So you move to New England. It’s a region renowned for terrible weather. Hot, sticky and wet all summer. Muddy, slushy and gray through spring. Chest deep in snow all winter, sometimes starting in autumn and not ending until nearly summer.
If we get lucky, we might just have a gorgeous autumn. About half the time, we get hit with the tail end (or worse) of hurricanes and instead of golden autumn, we get torrential rains accompanied by a mass of sodden, brown leaves to clean up after the winter snows melt.
But there a bonus, the good part.
Living in New England comes with full permission to complain endlessly about the weather. More than baseball. More than hockey. Beyond football and basketball or even politics, our regional sport is complaining. About the weather.
The weather is what bonds every person in New England regardless of race, politics, religion, team affiliation, ethnicity or economic status. Walk into any public place in New England. Say out loud to no one in particular “So, how about this weather!”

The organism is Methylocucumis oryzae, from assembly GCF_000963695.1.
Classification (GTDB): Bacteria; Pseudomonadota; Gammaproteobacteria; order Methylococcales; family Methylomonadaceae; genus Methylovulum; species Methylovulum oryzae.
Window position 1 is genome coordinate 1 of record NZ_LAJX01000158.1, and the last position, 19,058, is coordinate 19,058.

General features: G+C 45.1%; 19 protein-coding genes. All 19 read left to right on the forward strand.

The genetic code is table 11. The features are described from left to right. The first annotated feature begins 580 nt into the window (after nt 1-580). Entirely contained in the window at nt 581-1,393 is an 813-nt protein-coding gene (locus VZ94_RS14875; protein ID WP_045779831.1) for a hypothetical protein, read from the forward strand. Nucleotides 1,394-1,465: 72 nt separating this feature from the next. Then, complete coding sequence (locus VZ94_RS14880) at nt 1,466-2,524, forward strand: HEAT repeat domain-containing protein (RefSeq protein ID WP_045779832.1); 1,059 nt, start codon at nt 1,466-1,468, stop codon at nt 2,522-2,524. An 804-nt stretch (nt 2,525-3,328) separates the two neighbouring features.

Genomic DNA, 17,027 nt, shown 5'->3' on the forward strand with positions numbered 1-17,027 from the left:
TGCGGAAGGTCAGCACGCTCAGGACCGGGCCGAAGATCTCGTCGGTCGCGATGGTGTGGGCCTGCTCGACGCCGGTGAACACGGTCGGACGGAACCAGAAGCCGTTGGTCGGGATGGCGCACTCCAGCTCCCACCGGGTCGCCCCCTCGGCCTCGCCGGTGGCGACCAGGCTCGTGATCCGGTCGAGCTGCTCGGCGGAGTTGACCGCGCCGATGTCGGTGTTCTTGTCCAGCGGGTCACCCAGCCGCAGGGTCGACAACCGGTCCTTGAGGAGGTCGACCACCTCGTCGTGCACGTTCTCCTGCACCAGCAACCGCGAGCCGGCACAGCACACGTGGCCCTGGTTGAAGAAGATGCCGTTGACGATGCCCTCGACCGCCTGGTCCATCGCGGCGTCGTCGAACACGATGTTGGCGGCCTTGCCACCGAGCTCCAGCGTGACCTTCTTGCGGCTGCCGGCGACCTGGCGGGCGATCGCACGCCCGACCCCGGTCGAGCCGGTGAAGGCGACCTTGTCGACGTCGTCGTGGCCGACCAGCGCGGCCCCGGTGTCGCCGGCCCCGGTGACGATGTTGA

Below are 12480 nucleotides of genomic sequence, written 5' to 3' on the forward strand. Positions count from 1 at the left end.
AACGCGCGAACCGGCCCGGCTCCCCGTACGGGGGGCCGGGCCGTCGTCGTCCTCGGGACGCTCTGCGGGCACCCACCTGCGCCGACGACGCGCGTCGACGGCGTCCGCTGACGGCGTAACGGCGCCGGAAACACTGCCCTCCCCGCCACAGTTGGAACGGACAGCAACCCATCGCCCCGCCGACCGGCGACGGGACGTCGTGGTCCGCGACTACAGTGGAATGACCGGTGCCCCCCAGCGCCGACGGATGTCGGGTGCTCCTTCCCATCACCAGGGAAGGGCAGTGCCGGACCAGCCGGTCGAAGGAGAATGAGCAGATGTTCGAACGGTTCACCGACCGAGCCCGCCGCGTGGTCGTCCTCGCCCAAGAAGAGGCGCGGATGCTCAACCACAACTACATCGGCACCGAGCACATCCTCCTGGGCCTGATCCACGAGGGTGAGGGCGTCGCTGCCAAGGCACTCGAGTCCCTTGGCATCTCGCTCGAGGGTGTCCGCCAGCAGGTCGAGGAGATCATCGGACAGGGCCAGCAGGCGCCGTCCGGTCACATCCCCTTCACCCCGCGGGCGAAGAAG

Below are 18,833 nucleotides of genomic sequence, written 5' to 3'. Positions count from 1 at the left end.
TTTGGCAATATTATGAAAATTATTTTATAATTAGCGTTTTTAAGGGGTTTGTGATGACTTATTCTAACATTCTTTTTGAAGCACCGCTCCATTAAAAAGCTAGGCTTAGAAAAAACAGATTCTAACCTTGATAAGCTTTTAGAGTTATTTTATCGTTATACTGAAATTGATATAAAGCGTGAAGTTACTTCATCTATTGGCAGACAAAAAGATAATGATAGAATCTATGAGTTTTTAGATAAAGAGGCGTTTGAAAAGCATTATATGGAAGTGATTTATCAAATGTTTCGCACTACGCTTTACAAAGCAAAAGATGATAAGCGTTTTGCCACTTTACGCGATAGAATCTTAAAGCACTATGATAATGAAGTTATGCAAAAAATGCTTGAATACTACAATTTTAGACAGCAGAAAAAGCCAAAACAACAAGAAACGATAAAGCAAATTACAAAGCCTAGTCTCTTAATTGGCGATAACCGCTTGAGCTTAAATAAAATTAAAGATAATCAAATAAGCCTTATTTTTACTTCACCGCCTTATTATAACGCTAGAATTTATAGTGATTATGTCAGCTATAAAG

Instant group participation. Everyone chimes in with an opinion. If the weather is fantastic, people will nonetheless complain we’ll all be up to our asses in snow and ice. If we are already up to our asses in snow and ice, everyone will complain about it and tell anecdotes about how bad it is this winter and debate whether or not this is the same, better or worse than previous winters. Whether or not winters are worse than they used to be. How bad the roads are. How dreadful the footing is. How much they hope spring comes early.
When spring comes we complain about the mud, the slush, the flooding. Never mind that it floods more or less every year. Whatever is going on, universally everyone adds “weather permitting” because all plans are contingent on the weather.
Most of us moved here on purpose. We knew about the weather. How can you not know?
But it’s all good because if you don’t like the weather, wait a minute.